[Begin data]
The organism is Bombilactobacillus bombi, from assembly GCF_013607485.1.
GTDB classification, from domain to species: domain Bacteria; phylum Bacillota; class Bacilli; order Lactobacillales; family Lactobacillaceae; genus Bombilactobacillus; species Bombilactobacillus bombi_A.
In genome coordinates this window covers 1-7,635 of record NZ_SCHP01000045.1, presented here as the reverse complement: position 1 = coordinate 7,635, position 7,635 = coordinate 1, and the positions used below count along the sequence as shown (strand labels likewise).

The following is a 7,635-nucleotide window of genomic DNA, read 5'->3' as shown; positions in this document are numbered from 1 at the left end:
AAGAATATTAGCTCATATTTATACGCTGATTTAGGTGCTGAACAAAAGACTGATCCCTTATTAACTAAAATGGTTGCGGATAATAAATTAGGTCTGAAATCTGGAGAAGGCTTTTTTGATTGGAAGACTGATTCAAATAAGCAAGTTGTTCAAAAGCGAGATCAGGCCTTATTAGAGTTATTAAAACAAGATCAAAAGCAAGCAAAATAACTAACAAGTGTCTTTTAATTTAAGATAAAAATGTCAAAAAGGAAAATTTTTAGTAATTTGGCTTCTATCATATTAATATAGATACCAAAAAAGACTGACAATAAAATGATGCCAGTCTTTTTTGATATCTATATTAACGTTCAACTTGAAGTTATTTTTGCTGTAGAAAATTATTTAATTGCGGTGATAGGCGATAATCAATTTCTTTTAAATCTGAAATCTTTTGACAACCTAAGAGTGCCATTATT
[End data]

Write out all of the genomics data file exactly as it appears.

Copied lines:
The organism is Bombilactobacillus bombi, from assembly GCF_013607485.1.
GTDB classification, from domain to species: domain Bacteria; phylum Bacillota; class Bacilli; order Lactobacillales; family Lactobacillaceae; genus Bombilactobacillus; species Bombilactobacillus bombi_A.
In genome coordinates this window covers 1-7,635 of record NZ_SCHP01000045.1, presented here as the reverse complement: position 1 = coordinate 7,635, position 7,635 = coordinate 1, and the positions used below count along the sequence as shown (strand labels likewise).

The following is a 7,635-nucleotide window of genomic DNA, read 5'->3' as shown; positions in this document are numbered from 1 at the left end:
AAGAATATTAGCTCATATTTATACGCTGATTTAGGTGCTGAACAAAAGACTGATCCCTTATTAACTAAAATGGTTGCGGATAATAAATTAGGTCTGAAATCTGGAGAAGGCTTTTTTGATTGGAAGACTGATTCAAATAAGCAAGTTGTTCAAAAGCGAGATCAGGCCTTATTAGAGTTATTAAAACAAGATCAAAAGCAAGCAAAATAACTAACAAGTGTCTTTTAATTTAAGATAAAAATGTCAAAAAGGAAAATTTTTAGTAATTTGGCTTCTATCATATTAATATAGATACCAAAAAAGACTGACAATAAAATGATGCCAGTCTTTTTTGATATCTATATTAACGTTCAACTTGAAGTTATTTTTGCTGTAGAAAATTATTTAATTGCGGTGATAGGCGATAATCAATTTCTTTTAAATCTGAAATCTTTTGACAACCTAAGAGTGCCATTATT